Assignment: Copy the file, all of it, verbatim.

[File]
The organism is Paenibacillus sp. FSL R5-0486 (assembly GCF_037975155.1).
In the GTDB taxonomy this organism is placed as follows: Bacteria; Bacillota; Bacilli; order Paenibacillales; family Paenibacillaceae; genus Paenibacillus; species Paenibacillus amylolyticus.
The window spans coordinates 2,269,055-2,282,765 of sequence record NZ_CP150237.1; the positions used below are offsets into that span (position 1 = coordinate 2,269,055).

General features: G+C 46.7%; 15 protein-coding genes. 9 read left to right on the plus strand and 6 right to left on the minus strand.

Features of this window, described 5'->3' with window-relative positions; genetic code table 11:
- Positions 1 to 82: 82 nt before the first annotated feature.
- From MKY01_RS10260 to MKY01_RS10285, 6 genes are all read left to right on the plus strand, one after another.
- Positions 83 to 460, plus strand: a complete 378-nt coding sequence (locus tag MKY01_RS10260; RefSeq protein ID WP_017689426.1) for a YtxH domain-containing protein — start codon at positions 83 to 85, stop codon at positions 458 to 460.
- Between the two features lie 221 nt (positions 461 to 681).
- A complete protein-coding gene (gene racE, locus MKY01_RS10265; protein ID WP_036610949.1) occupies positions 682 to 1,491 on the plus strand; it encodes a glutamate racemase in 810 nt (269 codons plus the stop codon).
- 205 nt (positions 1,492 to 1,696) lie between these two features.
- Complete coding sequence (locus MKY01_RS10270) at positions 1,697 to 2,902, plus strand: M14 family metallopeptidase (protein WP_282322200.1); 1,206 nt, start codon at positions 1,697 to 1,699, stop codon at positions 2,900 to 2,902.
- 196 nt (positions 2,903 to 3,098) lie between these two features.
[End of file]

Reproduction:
The organism is Paenibacillus sp. FSL R5-0486 (assembly GCF_037975155.1).
In the GTDB taxonomy this organism is placed as follows: Bacteria; Bacillota; Bacilli; order Paenibacillales; family Paenibacillaceae; genus Paenibacillus; species Paenibacillus amylolyticus.
The window spans coordinates 2,269,055-2,282,765 of sequence record NZ_CP150237.1; the positions used below are offsets into that span (position 1 = coordinate 2,269,055).

General features: G+C 46.7%; 15 protein-coding genes. 9 read left to right on the plus strand and 6 right to left on the minus strand.

Features of this window, described 5'->3' with window-relative positions; genetic code table 11:
- Positions 1 to 82: 82 nt before the first annotated feature.
- From MKY01_RS10260 to MKY01_RS10285, 6 genes are all read left to right on the plus strand, one after another.
- Positions 83 to 460, plus strand: a complete 378-nt coding sequence (locus tag MKY01_RS10260; RefSeq protein ID WP_017689426.1) for a YtxH domain-containing protein — start codon at positions 83 to 85, stop codon at positions 458 to 460.
- Between the two features lie 221 nt (positions 461 to 681).
- A complete protein-coding gene (gene racE, locus MKY01_RS10265; protein ID WP_036610949.1) occupies positions 682 to 1,491 on the plus strand; it encodes a glutamate racemase in 810 nt (269 codons plus the stop codon).
- 205 nt (positions 1,492 to 1,696) lie between these two features.
- Complete coding sequence (locus MKY01_RS10270) at positions 1,697 to 2,902, plus strand: M14 family metallopeptidase (protein WP_282322200.1); 1,206 nt, start codon at positions 1,697 to 1,699, stop codon at positions 2,900 to 2,902.
- 196 nt (positions 2,903 to 3,098) lie between these two features.